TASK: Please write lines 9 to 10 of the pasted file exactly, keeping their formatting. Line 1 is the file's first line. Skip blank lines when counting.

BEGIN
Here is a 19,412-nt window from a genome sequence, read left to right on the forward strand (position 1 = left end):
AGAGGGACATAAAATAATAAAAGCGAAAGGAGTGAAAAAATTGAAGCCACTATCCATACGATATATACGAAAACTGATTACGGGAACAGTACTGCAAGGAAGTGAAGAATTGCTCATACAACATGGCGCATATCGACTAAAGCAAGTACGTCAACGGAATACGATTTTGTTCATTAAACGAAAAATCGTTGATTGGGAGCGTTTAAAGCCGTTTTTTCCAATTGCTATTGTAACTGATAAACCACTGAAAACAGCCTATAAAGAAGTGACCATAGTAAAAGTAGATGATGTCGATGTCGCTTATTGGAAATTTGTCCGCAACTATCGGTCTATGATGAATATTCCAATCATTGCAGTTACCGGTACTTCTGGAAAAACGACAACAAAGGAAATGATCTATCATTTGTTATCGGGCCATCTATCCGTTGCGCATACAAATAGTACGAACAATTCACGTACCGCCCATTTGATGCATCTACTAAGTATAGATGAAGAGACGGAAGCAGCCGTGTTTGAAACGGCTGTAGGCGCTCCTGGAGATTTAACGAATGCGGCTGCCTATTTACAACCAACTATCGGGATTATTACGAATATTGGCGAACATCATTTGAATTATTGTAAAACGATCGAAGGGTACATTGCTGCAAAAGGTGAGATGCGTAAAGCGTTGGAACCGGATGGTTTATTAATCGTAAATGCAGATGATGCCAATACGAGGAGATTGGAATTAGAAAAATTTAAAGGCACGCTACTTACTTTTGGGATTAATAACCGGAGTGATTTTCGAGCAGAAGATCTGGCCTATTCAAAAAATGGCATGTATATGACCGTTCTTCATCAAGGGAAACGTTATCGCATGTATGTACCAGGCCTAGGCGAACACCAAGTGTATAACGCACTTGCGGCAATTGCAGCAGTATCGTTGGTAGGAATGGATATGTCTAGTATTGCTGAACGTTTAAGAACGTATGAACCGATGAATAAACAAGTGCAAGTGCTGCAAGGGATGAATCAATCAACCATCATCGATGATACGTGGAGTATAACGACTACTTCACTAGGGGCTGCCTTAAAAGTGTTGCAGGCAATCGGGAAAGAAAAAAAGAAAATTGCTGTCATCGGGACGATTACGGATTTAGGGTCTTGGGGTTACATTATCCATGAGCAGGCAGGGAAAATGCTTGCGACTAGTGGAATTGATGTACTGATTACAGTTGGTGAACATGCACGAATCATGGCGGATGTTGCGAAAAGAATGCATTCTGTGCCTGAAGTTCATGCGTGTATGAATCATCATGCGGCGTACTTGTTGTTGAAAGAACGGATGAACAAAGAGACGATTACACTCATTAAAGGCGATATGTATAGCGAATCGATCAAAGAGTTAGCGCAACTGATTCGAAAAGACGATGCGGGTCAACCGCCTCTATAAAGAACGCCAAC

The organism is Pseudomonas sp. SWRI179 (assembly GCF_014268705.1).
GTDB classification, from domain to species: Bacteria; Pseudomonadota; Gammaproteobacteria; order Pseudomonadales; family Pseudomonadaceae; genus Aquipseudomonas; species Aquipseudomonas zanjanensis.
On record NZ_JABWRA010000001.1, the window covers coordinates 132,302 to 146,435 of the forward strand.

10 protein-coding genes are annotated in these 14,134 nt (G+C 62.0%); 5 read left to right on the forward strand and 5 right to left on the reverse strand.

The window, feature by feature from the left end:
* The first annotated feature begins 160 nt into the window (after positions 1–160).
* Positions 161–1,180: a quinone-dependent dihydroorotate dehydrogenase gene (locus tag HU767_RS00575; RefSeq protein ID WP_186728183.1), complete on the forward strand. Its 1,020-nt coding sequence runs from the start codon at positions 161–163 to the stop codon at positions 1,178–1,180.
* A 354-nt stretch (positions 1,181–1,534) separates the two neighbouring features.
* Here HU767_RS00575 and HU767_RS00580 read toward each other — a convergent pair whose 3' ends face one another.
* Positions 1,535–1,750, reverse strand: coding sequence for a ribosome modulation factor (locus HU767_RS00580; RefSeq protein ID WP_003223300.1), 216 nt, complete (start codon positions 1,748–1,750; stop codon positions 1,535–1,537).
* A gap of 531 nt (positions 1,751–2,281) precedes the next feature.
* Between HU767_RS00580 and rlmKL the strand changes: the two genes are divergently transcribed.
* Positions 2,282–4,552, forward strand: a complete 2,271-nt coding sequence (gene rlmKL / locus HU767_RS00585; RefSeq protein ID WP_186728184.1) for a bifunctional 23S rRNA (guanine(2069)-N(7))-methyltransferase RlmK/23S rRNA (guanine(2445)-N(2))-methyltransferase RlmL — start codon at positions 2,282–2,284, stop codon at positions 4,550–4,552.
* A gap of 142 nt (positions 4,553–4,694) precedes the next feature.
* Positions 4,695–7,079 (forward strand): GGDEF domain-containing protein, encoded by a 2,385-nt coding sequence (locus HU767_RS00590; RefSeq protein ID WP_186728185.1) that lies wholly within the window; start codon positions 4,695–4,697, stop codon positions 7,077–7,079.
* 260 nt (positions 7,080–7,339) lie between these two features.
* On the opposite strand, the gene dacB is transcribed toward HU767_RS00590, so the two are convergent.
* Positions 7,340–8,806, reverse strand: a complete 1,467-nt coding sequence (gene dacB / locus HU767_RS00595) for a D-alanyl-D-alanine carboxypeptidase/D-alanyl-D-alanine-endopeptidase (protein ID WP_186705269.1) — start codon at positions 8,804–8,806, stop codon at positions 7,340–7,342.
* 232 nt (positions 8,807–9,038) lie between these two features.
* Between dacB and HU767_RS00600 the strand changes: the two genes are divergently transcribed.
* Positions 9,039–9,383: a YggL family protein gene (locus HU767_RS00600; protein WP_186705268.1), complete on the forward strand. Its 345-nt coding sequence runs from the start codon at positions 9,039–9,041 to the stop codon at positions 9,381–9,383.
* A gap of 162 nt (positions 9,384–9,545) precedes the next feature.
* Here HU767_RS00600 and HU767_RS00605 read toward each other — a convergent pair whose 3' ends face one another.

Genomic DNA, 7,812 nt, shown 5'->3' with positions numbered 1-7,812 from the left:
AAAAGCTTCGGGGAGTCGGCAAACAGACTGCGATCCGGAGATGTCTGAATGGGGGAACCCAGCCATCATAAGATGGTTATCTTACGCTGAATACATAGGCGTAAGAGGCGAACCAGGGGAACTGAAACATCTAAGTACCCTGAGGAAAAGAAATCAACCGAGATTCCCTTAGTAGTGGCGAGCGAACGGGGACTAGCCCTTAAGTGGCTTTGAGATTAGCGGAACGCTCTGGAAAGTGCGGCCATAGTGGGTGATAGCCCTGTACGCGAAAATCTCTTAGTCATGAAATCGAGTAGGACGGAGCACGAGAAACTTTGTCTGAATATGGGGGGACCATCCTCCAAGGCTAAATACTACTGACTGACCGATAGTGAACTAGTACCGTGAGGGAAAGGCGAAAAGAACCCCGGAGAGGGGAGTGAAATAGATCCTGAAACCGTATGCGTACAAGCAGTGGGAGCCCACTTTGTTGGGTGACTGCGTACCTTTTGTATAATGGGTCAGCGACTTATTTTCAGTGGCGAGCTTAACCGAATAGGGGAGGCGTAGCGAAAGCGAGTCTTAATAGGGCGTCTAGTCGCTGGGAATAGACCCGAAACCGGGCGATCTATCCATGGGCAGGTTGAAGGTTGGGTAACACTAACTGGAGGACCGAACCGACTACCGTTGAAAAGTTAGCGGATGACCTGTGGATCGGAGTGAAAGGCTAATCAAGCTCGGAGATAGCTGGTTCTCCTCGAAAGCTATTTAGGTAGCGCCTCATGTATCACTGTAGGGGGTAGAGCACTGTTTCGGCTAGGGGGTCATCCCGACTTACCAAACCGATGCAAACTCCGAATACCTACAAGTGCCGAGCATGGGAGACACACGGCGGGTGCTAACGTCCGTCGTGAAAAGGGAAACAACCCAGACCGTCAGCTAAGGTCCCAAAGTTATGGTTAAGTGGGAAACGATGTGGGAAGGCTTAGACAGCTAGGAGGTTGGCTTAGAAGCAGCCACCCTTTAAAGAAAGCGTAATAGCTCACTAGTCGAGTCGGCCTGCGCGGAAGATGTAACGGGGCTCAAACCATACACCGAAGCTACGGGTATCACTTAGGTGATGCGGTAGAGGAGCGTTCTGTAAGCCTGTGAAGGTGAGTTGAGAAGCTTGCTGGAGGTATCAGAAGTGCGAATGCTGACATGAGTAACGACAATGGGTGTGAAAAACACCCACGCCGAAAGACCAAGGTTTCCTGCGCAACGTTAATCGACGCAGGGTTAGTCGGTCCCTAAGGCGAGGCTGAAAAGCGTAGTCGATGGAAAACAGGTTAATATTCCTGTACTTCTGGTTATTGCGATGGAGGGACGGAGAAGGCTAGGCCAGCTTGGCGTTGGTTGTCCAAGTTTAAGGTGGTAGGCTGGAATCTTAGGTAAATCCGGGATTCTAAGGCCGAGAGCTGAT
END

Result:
* Positions 161–1,180: a quinone-dependent dihydroorotate dehydrogenase gene (locus tag HU767_RS00575; RefSeq protein ID WP_186728183.1), complete on the forward strand. Its 1,020-nt coding sequence runs from the start codon at positions 161–163 to the stop codon at positions 1,178–1,180.
* A 354-nt stretch (positions 1,181–1,534) separates the two neighbouring features.